Beautiful, talented and brilliant Courtney Simross recently wrote a piece called LP Babies on her blog Life is Short and So Am I. The first comment she posted was one I’d left. I was moved to tears (I do cry a lot since giving birth… I suppose to make up for the years I didn’t?) knowing that what I’d written had stuck with her. Ten years my junior, Courtney is well spoken and gives advice to parents that not many can. There are groups- one parent to another- but to have a mind that can articulate thought to “paper” as Miss Simross is doing, from child to parent, is almost unheard of. Here are the words of a young woman with achondroplasia speaking to me, to you, to anyone out there wondering how to help (it takes a village) raise our babies into individuals as confident as she. Thank you, Courtney. I look forward to that book you will, for sure, have time to write in the future.
Disclaimer: This post is mainly intended for AP parents of LPs, but with that, I do not intend to discourage anyone else from reading! This post also addresses some things that I struggled with as a child, and I do not intend to make anyone think I suffered or that I regret the experiences I had. The person I am today is the sum of all things, good and bad, that I have been through, but if I can shed some light for parents wishing to make their children’s lives easier, I will do whatever it takes.
About a month ago, I got this crazy idea in my head that I should start a blog. In response to a few funny Facebook statuses, I will often get told by someone that I should write a book. Since ain’t nobody got time fo’ dat, I decided that blogging might be my happy medium- people could still read what I had to say, and I could do it on my own time. I did not have much faith in its success, and I figured that if anything went wrong, I could just delete it and act like nothing happened. What blog? I never had a dumb blog!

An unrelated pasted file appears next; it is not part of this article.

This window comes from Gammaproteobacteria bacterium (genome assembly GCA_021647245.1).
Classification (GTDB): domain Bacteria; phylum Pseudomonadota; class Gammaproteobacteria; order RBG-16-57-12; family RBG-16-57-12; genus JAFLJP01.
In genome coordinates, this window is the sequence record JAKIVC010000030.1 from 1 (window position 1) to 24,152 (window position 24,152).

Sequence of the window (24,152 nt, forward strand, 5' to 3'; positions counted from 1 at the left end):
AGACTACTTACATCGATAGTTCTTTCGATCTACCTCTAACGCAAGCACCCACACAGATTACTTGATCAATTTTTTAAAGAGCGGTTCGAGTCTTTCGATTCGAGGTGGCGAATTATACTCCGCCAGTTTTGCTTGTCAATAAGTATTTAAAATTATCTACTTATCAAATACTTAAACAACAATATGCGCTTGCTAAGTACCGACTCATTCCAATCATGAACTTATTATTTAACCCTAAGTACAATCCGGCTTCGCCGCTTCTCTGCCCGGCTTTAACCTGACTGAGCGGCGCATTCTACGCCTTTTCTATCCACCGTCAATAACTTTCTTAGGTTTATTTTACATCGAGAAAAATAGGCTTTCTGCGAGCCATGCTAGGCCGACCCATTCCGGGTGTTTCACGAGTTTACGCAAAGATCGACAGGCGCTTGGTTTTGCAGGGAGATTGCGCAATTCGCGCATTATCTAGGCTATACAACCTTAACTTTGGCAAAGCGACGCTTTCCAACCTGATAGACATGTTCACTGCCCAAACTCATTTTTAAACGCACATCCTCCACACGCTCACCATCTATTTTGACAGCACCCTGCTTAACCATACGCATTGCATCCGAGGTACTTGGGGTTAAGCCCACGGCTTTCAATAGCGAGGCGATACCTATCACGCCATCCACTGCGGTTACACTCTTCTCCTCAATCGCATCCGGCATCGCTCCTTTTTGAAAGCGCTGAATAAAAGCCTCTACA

Fool-proof plan. After all, only a few people were probably ever going to read it. Maybe my mom. Maybe a couple of the old ladies from my church who pat me on my head every time they see me.
But for the last few weeks, responses have been flooding in. When it rains, it pours, and this time it is a monsoon. Blog comments, Facebook friend requests, and Instagram follower requests have been coming in from everywhere. And by everywhere, I mean ten different countries. Because I just checked my reader stats, and 9,728 people have visited my blog. Nine thousand, seven hundred and twenty-eight people from the US, United Kingdom, Canada, Mexico, New Zealand, Australia, Spain, Sweden, The Netherlands, and Finland. Mind. Blown.
The responses have been amazing and very much appreciated. I never knew that my words could impact that many people. Unfortunately I do not have the time to personally respond to every single person who has contacted me through social media or comments on my blog, so I would like to give a huge shout-out to all of my readers. I thank you beyond measure for taking the time to listen to what I have to say. I will try my best to respond to those of you who have reached out to me.
However, one group of my readers have stood out to me in their responses- average height parents of little people children. Your comments and messages have truly left my speechless. Here are some of my favorites:“YOU are defining a whole new culture. My daughter is just 14 months, but I hope that the path your blazing is one she continues down. Thank you.”
“I came across your blog and have enjoyed it so much. We have a 4 year old daughter with achon. Reading your blog has been a help to maybe understand and be able to help our daughter in the future.”